2. It’s Ok to have happy secrets: I am not a person that likes to keep things to myself. I can take a best friend’s secret to the grave, but I LIKE to talk about myself. I think I’m pretty fascinating, so why wouldn’t I share my every thought with the world? Joe, not so much. He doesn’t broadcast his feelings, but when you get to know him, it’s like opening a treasure chest. He looks smart, athletic, funny and outgoing, but you’d never guess that when he comes home he reads dusty old Zane Grey novels in his room instead of always watching a game on TV; he reaches for grapes and feta cheese for a snack instead of Doritos; and he can converse about dairy goats or dog showmanship just as easily as politics or the Cleveland Indians starting lineup. Be deep. And be okay with the entire world not knowing it.

3. It’s OK to care: Joe feels deeply. He thinks about his family, his friends and his dog, and he makes sure to let them know that they matter in his life. His birthday cards to the family usually come in the form of a sheet of plain white copy paper folded in half, and four lines of text scrawled in pen on the inside, but those words are always thoughtfully crafted and more beautiful and honest than anything Hallmark has ever produced. My mom called him a “snuggler”, and others say he’s just a good, sweet-natured friend (but with a razor-sharp wit and the fastest come-backs known to man). I say, he’s a good guy to have in your corner. Show simple kindnesses, make people feel cared for. Back them up when it counts.

He also knows how to be loyal to one of the most disappointing teams in baseball…

…but that’s a story for another day :)

These lessons might be simple, but they are often overlooked. Take the time to think about applying these concepts in your life, or think about how a brother or sister or cousin or friend has taught you something without even realizing it…. just by being a {not so average} Joe.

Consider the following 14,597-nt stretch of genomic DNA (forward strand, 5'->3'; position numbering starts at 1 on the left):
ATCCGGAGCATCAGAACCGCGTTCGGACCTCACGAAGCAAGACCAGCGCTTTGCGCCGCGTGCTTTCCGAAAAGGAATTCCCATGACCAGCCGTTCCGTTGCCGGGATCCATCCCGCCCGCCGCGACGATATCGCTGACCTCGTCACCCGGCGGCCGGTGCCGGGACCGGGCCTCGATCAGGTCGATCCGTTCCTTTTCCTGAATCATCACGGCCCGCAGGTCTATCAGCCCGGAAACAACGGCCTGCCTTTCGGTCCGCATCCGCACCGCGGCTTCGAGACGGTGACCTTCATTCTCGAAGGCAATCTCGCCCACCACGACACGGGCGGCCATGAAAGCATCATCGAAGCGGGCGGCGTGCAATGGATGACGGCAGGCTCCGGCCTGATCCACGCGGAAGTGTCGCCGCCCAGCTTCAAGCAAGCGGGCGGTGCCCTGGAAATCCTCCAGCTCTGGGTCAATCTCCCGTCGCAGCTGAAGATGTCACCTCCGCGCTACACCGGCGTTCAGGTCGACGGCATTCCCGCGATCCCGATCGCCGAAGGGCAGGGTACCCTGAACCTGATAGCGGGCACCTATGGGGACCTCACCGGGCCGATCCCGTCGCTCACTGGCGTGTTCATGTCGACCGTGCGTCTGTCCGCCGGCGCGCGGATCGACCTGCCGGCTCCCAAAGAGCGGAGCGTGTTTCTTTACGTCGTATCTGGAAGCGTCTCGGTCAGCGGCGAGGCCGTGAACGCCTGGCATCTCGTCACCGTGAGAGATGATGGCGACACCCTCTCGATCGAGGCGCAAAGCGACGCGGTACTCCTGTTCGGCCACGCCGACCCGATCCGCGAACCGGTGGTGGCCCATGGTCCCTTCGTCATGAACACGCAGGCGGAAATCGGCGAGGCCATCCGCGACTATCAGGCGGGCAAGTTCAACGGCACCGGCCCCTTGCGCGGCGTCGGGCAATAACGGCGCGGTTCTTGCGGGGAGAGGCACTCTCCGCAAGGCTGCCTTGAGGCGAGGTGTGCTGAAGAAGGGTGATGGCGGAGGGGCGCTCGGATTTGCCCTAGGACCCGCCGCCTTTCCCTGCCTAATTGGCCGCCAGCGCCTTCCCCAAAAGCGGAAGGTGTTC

{Like} who you are becoming…

Every time you make a choice you are turning the central part of you, the part of you that chooses, into something a little different than what it was before…

…you are slowly turning this central thing […] either into a creature that is in harmony with God, and with other creatures, and with itself, or else into one that is in a state of war and hatred with God, with its fellow-creatures, and with itself…

Each of us at each moment is progressing to one state or the other.

I started to realize in college – in a 200 level philosophy class, actually – that I liked the person I was becoming. It wasn’t because I was having an enlightened moment brought on by my intense studies, it was because I was sitting at my desk, sipping a latte without sugar (like a real adult) and wearing a thong (without complaining about having a wedgie). True story.

It seems silly now, but, like C.S. Lewis so eloquently pointed out in one of my favorite books (above), Mere Christianity, each and every decision you make transforms a little part of you. It is up to you, however, if that decision is a wise one that makes you a person you are proud of, or a poor one, that makes you something you despise.